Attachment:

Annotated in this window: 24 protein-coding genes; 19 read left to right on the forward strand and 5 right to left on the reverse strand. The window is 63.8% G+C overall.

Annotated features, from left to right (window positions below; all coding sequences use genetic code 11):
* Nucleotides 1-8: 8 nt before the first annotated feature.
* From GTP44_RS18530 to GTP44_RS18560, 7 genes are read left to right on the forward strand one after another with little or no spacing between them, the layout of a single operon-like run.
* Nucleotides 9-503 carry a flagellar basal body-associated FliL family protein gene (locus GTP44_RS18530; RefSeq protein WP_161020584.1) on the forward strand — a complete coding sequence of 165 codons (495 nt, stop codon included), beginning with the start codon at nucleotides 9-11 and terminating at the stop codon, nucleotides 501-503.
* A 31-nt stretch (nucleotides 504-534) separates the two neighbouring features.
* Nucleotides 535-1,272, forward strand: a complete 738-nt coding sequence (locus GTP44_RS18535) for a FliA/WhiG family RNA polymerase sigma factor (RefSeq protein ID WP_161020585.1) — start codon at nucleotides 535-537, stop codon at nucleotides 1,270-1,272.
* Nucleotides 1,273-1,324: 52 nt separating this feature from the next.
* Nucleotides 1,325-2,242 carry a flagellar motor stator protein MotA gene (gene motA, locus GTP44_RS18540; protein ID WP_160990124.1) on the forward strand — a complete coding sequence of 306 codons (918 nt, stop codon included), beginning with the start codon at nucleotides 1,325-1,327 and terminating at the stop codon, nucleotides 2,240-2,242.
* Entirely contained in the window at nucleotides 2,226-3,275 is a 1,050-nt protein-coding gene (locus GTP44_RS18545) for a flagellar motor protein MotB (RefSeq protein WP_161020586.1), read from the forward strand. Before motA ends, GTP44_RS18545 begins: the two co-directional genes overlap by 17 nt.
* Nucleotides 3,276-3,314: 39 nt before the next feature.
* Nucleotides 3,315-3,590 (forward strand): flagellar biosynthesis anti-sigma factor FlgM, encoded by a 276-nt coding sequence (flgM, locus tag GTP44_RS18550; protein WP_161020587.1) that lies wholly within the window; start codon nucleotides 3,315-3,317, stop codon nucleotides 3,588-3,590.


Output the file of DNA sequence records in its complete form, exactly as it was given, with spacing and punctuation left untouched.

Annotated in this window: 24 protein-coding genes; 19 read left to right on the forward strand and 5 right to left on the reverse strand. The window is 63.8% G+C overall.

Annotated features, from left to right (window positions below; all coding sequences use genetic code 11):
* Nucleotides 1-8: 8 nt before the first annotated feature.
* From GTP44_RS18530 to GTP44_RS18560, 7 genes are read left to right on the forward strand one after another with little or no spacing between them, the layout of a single operon-like run.
* Nucleotides 9-503 carry a flagellar basal body-associated FliL family protein gene (locus GTP44_RS18530; RefSeq protein WP_161020584.1) on the forward strand — a complete coding sequence of 165 codons (495 nt, stop codon included), beginning with the start codon at nucleotides 9-11 and terminating at the stop codon, nucleotides 501-503.
* A 31-nt stretch (nucleotides 504-534) separates the two neighbouring features.
* Nucleotides 535-1,272, forward strand: a complete 738-nt coding sequence (locus GTP44_RS18535) for a FliA/WhiG family RNA polymerase sigma factor (RefSeq protein ID WP_161020585.1) — start codon at nucleotides 535-537, stop codon at nucleotides 1,270-1,272.
* Nucleotides 1,273-1,324: 52 nt separating this feature from the next.
* Nucleotides 1,325-2,242 carry a flagellar motor stator protein MotA gene (gene motA, locus GTP44_RS18540; protein ID WP_160990124.1) on the forward strand — a complete coding sequence of 306 codons (918 nt, stop codon included), beginning with the start codon at nucleotides 1,325-1,327 and terminating at the stop codon, nucleotides 2,240-2,242.
* Entirely contained in the window at nucleotides 2,226-3,275 is a 1,050-nt protein-coding gene (locus GTP44_RS18545) for a flagellar motor protein MotB (RefSeq protein WP_161020586.1), read from the forward strand. Before motA ends, GTP44_RS18545 begins: the two co-directional genes overlap by 17 nt.
* Nucleotides 3,276-3,314: 39 nt before the next feature.
* Nucleotides 3,315-3,590 (forward strand): flagellar biosynthesis anti-sigma factor FlgM, encoded by a 276-nt coding sequence (flgM, locus tag GTP44_RS18550; protein WP_161020587.1) that lies wholly within the window; start codon nucleotides 3,315-3,317, stop codon nucleotides 3,588-3,590.